City Lost More Than $70,000 In Bad Checks In 2013
Since 2008, the city of Pittsburgh has lost more than $380,000 from checks returned by banks, due to non-sufficient funds or other problems.
Controller Michael Lamb announced the losses at a press conference Wednesday, saying he had just issued recommendations to the Department of Finance about how to fix the problem.
Chief among his recommendations: compile a list of all the points of entry for payments by check coming into the city.
“You have them throughout the city, where people are paying for things like records, permits, the various things that we do,” Lamb said. “Mostly we’re talking about licenses and permits is where we see the biggest problems.”
Aside from checks bouncing, Lamb said some checks were simply illegible, and pointed to an example of a check where a previous dollar amount and date had been crossed out and new information had been filled in.
“At the counter, at the point of transaction, there are things we can do to eliminate this kind of stuff,” Lamb said. “The $380,000 we’re talking about here, the bulk of that could have been eliminated with simple check handling procedures.”
In addition to training cashiers to reject checks that are illegible or have other obvious issues, Lamb said the city should implement an electronic check validation system.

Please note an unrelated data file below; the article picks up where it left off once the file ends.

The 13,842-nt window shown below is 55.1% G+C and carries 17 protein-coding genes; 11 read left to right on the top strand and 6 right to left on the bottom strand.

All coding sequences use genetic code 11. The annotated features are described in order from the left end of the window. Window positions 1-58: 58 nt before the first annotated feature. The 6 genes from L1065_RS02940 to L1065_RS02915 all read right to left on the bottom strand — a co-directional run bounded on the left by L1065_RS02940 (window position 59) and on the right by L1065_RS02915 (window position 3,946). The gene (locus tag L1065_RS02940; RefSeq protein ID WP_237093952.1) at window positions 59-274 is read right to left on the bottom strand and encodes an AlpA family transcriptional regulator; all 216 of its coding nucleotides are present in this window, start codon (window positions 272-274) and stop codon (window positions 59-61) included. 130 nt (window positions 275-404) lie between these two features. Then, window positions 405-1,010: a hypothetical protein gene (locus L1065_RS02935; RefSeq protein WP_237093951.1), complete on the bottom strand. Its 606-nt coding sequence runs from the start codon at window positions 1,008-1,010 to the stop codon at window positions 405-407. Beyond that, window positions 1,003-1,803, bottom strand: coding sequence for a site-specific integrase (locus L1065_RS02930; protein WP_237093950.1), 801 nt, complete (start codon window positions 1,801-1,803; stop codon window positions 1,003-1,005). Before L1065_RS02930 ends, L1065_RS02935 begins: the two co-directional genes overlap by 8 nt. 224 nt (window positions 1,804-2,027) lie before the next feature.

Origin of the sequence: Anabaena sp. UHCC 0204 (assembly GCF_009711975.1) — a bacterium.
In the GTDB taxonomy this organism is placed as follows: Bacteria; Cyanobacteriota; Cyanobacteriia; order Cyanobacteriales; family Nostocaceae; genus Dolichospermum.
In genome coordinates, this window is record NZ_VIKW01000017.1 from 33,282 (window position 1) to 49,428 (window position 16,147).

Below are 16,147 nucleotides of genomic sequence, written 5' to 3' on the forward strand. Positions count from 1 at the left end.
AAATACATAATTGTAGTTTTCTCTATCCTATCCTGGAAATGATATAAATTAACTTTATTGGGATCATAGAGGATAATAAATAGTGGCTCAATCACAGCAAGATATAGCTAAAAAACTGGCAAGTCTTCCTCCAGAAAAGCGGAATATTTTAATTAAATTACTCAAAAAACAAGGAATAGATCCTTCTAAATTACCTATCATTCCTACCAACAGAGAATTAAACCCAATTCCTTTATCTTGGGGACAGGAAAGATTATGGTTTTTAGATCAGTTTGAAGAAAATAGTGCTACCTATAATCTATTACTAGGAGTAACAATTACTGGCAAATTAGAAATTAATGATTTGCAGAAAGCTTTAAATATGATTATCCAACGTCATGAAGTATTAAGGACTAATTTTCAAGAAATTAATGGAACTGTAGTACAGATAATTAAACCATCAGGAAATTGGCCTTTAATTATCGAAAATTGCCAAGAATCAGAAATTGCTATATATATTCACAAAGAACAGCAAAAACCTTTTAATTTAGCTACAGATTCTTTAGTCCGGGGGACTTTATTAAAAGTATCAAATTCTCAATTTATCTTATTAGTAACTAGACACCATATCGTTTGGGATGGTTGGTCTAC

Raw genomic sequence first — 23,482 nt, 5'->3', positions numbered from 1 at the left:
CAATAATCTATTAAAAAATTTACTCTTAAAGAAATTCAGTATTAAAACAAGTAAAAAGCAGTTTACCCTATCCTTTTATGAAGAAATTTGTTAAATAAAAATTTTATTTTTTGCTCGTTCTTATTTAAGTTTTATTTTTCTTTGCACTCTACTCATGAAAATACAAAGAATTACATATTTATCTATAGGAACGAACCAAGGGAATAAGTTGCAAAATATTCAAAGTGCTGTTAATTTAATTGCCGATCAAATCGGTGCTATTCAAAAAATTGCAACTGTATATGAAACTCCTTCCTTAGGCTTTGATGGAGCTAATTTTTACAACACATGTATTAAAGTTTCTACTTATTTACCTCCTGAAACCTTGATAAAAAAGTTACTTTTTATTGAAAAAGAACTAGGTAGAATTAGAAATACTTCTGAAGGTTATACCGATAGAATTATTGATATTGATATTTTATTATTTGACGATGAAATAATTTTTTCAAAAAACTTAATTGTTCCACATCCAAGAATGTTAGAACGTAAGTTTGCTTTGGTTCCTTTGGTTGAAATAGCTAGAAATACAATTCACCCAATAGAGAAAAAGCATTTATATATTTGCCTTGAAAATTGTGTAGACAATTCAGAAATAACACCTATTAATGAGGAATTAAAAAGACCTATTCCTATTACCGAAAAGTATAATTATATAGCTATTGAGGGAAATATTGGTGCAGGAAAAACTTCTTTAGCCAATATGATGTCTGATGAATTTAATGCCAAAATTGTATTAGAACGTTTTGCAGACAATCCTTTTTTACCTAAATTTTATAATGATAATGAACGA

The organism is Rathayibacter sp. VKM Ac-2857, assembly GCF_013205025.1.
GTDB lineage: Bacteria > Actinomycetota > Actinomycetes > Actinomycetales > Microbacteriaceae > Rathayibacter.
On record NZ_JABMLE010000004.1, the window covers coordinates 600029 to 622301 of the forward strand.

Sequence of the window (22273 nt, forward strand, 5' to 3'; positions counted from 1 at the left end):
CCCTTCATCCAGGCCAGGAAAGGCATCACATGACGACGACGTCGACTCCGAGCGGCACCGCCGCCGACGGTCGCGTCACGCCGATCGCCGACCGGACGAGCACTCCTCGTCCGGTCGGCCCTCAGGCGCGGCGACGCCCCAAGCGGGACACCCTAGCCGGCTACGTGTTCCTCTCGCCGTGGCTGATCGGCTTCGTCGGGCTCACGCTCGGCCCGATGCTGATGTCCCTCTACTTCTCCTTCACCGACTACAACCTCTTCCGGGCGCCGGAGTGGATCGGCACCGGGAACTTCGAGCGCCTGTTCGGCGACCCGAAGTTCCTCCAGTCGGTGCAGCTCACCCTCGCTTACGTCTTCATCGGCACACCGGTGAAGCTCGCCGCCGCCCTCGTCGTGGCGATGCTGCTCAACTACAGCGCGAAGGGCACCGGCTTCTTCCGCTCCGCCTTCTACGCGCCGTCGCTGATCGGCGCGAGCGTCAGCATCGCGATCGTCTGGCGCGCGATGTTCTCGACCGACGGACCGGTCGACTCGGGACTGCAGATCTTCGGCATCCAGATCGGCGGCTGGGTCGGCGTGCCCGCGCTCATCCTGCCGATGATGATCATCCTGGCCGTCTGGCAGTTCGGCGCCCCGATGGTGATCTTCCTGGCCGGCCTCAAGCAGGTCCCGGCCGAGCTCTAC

“It has become standard operating procedure for most businesses right now,” Lamb said. “We’re not talking about some enormous capital investment here. It’s the kind of thing that citywide would cost us less than what we’re losing.”
Lamb’s third recommendation was that the Department of Finance enhance and standardize communication with departments when checks are returned by the bank. For example, Lamb said it was not currently clear if the Bureau of Building Inspection was notified when checks for permits bounced, so that they could then revoke those permits due to non-payment.
Lamb said Department of Finance Director Paul Leger has been responsive to his suggestions so far. At the time of publication, Leger was not available for comment on a timeline for possible implementation.
One possible solution to the problem that was not included in Lamb’s recommendations is for the city to begin accepting credit cards. Lamb said he recently spoke to City Council about the issue and is hopeful that it would move forward, but that his investigation focused solely on check handling procedures.
“We know that increased use of credit cards eliminates both this kind of problem and helps eliminate opportunities for fraud, because there’s no negotiable instrument that crosses a desk,” Lamb said.